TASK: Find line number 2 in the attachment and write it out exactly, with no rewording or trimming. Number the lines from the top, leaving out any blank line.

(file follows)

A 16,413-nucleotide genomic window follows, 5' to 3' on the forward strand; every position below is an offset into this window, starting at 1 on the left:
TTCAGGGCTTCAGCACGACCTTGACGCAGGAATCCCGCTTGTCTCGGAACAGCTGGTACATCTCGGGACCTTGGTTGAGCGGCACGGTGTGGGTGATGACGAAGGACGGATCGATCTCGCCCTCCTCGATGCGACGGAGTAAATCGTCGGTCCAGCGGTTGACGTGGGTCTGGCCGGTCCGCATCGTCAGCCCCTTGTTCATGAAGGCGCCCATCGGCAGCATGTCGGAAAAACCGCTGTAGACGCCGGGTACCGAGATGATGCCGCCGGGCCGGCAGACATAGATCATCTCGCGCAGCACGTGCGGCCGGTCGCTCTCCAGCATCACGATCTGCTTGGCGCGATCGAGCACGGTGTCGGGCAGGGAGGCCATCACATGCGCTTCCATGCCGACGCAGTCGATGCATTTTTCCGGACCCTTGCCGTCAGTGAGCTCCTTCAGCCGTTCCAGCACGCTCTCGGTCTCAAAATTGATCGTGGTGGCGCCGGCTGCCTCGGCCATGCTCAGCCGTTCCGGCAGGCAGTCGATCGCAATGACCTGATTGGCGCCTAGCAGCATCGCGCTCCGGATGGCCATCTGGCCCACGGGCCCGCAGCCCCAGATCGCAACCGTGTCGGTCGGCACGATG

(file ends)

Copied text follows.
TTCAGGGCTTCAGCACGACCTTGACGCAGGAATCCCGCTTGTCTCGGAACAGCTGGTACATCTCGGGACCTTGGTTGAGCGGCACGGTGTGGGTGATGACGAAGGACGGATCGATCTCGCCCTCCTCGATGCGACGGAGTAAATCGTCGGTCCAGCGGTTGACGTGGGTCTGGCCGGTCCGCATCGTCAGCCCCTTGTTCATGAAGGCGCCCATCGGCAGCATGTCGGAAAAACCGCTGTAGACGCCGGGTACCGAGATGATGCCGCCGGGCCGGCAGACATAGATCATCTCGCGCAGCACGTGCGGCCGGTCGCTCTCCAGCATCACGATCTGCTTGGCGCGATCGAGCACGGTGTCGGGCAGGGAGGCCATCACATGCGCTTCCATGCCGACGCAGTCGATGCATTTTTCCGGACCCTTGCCGTCAGTGAGCTCCTTCAGCCGTTCCAGCACGCTCTCGGTCTCAAAATTGATCGTGGTGGCGCCGGCTGCCTCGGCCATGCTCAGCCGTTCCGGCAGGCAGTCGATCGCAATGACCTGATTGGCGCCTAGCAGCATCGCGCTCCGGATGGCCATCTGGCCCACGGGCCCGCAGCCCCAGATCGCAACCGTGTCGGTCGGCACGATG